After updating its policy to allow some sexual content, a long contentious point on the streaming site, Amazon-owned Twitch rolled part of that decision back, citing artificial intelligence concerns.
Over the last several years, Twitch has faced controversy over its decisions (or lack thereof) regarding content that some might consider sexual. Anything from streamers chatting in bikinis in a hot tub to paintings that include nudity to even merely showing cleavage has been brought up as creators ask for fair and, possibly more importantly, transparent guidelines.
In Twitch’s latest move, the company announced Wednesday that previously banned content, including “fictionalized (drawn, animated, or sculpted) fully exposed female-presenting breasts and/or genitals or buttocks regardless of gender” would be allowed, among several other changes. This content simply needed an appropriate label.
But on Friday, Twitch rolled back the artistic allowances announced in the prior announcement, saying there was “a great deal of new content that was allowed under the updated policy,” which was met with community concern.
We’re making some additional updates to our Sexual Content Policy. We realize that our earlier update caused confusion and appreciate all the feedback we’ve received. Thanks for always coming together with us to help build the best version of Twitch.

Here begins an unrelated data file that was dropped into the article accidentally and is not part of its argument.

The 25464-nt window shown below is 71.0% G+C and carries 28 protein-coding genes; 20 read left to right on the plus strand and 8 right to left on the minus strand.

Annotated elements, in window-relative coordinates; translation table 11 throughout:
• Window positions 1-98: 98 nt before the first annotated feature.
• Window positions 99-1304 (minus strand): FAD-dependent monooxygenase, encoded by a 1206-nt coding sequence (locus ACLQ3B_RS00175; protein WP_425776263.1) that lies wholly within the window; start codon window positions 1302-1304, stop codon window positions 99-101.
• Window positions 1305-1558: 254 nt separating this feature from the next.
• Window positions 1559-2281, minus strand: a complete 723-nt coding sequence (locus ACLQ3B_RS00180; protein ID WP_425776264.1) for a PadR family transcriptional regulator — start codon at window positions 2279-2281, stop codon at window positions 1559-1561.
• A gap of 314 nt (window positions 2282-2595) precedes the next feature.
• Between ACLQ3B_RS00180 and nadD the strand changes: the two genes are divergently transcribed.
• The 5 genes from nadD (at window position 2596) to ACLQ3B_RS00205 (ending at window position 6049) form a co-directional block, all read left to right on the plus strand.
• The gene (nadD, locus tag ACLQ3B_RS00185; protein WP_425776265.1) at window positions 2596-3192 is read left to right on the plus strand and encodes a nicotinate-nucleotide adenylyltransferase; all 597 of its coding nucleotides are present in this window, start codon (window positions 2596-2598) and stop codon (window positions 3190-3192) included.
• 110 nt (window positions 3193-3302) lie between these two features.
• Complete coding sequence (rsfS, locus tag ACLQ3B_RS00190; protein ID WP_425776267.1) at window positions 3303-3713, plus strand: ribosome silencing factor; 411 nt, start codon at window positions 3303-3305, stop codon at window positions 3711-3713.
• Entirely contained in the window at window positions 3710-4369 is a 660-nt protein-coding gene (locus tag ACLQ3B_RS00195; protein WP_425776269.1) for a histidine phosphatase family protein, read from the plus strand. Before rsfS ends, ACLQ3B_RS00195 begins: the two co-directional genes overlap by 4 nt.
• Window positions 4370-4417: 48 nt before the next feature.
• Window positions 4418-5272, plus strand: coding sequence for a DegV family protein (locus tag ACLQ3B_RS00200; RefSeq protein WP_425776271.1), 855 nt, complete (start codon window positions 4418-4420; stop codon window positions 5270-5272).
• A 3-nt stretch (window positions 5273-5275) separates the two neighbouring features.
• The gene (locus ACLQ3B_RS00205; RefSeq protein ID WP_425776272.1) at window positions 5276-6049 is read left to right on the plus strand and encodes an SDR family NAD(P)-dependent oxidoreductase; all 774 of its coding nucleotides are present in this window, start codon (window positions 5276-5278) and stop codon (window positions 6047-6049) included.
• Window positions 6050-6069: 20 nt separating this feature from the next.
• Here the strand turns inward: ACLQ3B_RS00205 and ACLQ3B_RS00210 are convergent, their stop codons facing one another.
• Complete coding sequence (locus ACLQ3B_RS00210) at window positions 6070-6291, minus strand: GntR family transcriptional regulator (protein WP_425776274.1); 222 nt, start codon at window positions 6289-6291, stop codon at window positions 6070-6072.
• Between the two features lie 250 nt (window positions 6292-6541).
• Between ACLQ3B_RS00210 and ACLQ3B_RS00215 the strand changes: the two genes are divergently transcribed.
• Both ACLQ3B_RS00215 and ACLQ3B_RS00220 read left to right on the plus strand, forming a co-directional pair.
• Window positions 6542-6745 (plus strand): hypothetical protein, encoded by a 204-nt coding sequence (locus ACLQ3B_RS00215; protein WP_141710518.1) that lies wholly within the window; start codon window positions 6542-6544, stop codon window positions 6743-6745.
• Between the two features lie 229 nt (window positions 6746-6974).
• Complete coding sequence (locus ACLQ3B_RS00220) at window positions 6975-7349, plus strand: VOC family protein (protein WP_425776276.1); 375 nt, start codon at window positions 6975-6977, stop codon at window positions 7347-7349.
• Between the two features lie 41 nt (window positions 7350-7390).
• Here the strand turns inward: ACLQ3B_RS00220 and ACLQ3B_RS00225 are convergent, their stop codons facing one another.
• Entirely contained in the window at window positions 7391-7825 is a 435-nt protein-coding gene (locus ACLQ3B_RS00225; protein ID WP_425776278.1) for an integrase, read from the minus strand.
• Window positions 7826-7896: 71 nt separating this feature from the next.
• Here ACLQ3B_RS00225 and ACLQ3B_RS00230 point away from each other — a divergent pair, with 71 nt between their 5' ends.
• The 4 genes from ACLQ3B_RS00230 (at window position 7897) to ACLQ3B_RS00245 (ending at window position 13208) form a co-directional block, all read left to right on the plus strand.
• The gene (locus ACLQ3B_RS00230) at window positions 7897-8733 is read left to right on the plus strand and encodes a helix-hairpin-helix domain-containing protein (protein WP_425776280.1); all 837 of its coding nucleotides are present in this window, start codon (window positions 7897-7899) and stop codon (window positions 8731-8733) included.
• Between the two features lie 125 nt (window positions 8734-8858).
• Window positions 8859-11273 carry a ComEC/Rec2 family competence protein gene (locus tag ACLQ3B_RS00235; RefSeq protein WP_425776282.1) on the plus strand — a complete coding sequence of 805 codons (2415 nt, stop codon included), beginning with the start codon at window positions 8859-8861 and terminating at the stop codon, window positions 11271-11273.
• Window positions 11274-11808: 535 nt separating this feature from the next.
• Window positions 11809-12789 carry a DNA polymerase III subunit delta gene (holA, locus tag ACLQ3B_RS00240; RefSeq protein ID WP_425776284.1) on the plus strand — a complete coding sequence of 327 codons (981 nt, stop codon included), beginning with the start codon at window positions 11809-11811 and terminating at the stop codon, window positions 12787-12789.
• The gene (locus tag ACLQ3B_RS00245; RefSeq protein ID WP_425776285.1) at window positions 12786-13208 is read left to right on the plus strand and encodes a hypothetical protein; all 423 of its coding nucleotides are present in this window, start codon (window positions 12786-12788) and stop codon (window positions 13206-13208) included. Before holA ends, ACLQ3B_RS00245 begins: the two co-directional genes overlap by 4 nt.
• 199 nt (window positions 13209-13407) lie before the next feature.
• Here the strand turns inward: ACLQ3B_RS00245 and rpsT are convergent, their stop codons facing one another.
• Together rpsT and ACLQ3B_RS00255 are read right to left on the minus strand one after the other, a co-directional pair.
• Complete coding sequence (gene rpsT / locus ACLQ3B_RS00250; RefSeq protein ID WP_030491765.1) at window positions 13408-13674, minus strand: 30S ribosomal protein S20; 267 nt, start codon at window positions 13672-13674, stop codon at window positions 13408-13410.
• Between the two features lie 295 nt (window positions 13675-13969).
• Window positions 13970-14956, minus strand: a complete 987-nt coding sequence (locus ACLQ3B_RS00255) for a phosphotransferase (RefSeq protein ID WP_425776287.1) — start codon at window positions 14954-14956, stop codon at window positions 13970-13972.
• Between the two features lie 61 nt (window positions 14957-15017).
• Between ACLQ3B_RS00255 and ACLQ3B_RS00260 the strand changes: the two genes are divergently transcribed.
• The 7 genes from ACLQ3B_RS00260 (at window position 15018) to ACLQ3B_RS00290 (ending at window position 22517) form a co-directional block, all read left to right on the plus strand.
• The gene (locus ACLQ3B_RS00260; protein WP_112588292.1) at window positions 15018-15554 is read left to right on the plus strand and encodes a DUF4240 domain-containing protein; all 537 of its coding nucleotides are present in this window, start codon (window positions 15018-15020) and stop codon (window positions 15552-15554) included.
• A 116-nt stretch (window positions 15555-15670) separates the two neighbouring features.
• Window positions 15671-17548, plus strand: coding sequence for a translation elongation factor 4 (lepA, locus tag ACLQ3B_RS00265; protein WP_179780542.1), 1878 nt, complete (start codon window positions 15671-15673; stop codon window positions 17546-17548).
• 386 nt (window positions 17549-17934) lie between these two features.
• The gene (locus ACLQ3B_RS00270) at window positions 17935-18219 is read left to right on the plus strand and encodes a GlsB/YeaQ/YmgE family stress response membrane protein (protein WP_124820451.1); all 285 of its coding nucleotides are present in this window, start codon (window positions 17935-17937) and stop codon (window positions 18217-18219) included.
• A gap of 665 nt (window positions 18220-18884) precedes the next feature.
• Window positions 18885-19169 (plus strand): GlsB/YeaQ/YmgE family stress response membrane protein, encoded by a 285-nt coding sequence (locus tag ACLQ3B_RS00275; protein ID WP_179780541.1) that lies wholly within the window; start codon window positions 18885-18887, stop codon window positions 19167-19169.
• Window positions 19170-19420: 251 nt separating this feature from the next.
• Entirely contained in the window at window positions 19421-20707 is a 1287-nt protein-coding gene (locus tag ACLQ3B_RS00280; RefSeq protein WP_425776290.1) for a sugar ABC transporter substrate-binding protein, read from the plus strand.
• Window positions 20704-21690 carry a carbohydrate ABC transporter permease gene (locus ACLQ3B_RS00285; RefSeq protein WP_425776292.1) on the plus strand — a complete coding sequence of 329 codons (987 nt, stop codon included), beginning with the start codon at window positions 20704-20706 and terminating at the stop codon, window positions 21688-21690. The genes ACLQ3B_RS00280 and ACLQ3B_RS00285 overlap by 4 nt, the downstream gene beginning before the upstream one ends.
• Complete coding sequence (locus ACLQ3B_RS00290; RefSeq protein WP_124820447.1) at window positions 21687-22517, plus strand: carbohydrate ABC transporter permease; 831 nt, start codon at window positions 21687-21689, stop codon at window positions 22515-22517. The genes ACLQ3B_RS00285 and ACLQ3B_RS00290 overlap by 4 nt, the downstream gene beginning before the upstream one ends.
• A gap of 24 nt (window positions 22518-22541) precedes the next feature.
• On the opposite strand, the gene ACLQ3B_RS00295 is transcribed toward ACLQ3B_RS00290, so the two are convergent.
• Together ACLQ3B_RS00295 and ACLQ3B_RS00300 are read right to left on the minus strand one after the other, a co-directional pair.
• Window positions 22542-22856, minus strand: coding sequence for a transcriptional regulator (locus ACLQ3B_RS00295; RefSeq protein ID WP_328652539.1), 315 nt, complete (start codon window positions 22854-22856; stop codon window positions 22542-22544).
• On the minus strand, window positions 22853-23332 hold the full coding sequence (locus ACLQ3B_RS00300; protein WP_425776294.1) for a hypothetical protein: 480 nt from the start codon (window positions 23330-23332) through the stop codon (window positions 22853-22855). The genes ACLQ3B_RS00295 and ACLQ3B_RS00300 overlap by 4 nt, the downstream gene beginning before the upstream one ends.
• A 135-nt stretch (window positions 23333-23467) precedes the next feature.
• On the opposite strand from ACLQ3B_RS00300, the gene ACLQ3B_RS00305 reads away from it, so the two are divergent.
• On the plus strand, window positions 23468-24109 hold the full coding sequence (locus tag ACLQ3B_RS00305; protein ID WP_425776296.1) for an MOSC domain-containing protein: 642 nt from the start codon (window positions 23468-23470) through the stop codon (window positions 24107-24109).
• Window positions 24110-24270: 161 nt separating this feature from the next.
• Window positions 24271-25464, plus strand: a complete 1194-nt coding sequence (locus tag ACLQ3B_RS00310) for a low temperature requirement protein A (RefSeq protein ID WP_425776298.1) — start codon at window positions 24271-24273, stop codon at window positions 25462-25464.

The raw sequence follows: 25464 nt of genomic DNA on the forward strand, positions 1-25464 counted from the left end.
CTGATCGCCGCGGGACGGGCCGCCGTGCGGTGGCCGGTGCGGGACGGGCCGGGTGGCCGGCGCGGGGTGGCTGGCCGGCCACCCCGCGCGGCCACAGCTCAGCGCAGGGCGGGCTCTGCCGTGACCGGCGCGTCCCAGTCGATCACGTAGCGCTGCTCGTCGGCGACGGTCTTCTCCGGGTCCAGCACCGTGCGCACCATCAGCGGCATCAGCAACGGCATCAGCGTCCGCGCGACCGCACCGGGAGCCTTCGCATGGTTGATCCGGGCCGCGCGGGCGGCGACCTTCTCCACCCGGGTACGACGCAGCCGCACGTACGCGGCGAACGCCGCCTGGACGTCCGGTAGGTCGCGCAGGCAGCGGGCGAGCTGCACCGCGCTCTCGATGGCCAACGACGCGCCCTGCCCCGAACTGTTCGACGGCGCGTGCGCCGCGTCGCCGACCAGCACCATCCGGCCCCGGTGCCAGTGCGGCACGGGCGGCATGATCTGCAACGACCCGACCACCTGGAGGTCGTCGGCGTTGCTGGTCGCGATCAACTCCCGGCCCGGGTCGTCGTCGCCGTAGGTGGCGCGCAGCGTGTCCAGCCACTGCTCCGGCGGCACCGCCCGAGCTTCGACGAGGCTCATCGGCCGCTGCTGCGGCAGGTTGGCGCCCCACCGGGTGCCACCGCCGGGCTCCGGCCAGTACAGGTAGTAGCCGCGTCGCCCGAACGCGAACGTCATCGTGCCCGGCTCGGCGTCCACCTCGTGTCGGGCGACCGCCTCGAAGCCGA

Check out the changes here:… https://t.co/Qj9IJLntff
— Twitch (@Twitch) December 15, 2023
“These are concerns we share,” Twitch said in a release. “Upon reflection, we have decided that we went too far with this change. Digital depictions of nudity present a unique challenge–AI can be used to create realistic images, and it can be hard to distinguish between digital art and photography.”
The problem, ultimately, seems to lie with deepfake pornography, The Verge points out. Deepfake porn, false sexually explicitly depictions of real people, has proliferated with the surge in popularity of AI-generated image apps. However, now all depictions of nudity, whether deepfaked, artistic drawing, or otherwise are all banned.
PetaPixel reached out to Twitch for comment but did not receive an immediate reply.
“While I wish we would have predicted this outcome,” the release reads, “part of our job is to make adjustments that serve the community. I apologize for the confusion that this update has caused.”
Image credits: Twitch